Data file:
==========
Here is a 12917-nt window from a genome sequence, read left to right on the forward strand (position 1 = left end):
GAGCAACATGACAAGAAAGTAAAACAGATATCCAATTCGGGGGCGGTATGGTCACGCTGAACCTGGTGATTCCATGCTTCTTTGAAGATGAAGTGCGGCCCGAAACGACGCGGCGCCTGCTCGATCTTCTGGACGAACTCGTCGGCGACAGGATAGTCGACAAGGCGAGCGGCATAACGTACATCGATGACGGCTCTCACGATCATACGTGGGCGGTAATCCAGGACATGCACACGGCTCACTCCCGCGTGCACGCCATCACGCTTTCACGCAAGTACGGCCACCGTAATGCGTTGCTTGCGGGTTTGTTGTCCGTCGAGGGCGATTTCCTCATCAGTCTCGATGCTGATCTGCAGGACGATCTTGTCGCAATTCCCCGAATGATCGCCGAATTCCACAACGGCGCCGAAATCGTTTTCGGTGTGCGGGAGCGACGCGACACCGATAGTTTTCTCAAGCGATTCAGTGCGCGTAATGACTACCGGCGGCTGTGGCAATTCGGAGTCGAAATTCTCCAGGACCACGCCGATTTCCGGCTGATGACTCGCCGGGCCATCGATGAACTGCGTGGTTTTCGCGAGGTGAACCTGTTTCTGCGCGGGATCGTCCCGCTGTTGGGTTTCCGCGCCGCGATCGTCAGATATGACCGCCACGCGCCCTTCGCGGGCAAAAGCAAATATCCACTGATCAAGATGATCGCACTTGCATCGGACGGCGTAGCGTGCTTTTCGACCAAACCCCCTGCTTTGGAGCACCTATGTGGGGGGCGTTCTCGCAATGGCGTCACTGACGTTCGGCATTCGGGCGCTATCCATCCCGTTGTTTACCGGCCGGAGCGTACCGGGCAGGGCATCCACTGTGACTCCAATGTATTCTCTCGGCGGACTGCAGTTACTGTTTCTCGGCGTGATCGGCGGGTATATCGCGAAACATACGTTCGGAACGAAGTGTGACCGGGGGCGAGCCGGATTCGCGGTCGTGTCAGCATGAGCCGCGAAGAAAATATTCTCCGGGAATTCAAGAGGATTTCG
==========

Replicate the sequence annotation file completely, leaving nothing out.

Here is a 12917-nt window from a genome sequence, read left to right on the forward strand (position 1 = left end):
GAGCAACATGACAAGAAAGTAAAACAGATATCCAATTCGGGGGCGGTATGGTCACGCTGAACCTGGTGATTCCATGCTTCTTTGAAGATGAAGTGCGGCCCGAAACGACGCGGCGCCTGCTCGATCTTCTGGACGAACTCGTCGGCGACAGGATAGTCGACAAGGCGAGCGGCATAACGTACATCGATGACGGCTCTCACGATCATACGTGGGCGGTAATCCAGGACATGCACACGGCTCACTCCCGCGTGCACGCCATCACGCTTTCACGCAAGTACGGCCACCGTAATGCGTTGCTTGCGGGTTTGTTGTCCGTCGAGGGCGATTTCCTCATCAGTCTCGATGCTGATCTGCAGGACGATCTTGTCGCAATTCCCCGAATGATCGCCGAATTCCACAACGGCGCCGAAATCGTTTTCGGTGTGCGGGAGCGACGCGACACCGATAGTTTTCTCAAGCGATTCAGTGCGCGTAATGACTACCGGCGGCTGTGGCAATTCGGAGTCGAAATTCTCCAGGACCACGCCGATTTCCGGCTGATGACTCGCCGGGCCATCGATGAACTGCGTGGTTTTCGCGAGGTGAACCTGTTTCTGCGCGGGATCGTCCCGCTGTTGGGTTTCCGCGCCGCGATCGTCAGATATGACCGCCACGCGCCCTTCGCGGGCAAAAGCAAATATCCACTGATCAAGATGATCGCACTTGCATCGGACGGCGTAGCGTGCTTTTCGACCAAACCCCCTGCTTTGGAGCACCTATGTGGGGGGCGTTCTCGCAATGGCGTCACTGACGTTCGGCATTCGGGCGCTATCCATCCCGTTGTTTACCGGCCGGAGCGTACCGGGCAGGGCATCCACTGTGACTCCAATGTATTCTCTCGGCGGACTGCAGTTACTGTTTCTCGGCGTGATCGGCGGGTATATCGCGAAACATACGTTCGGAACGAAGTGTGACCGGGGGCGAGCCGGATTCGCGGTCGTGTCAGCATGAGCCGCGAAGAAAATATTCTCCGGGAATTCAAGAGGATTTCG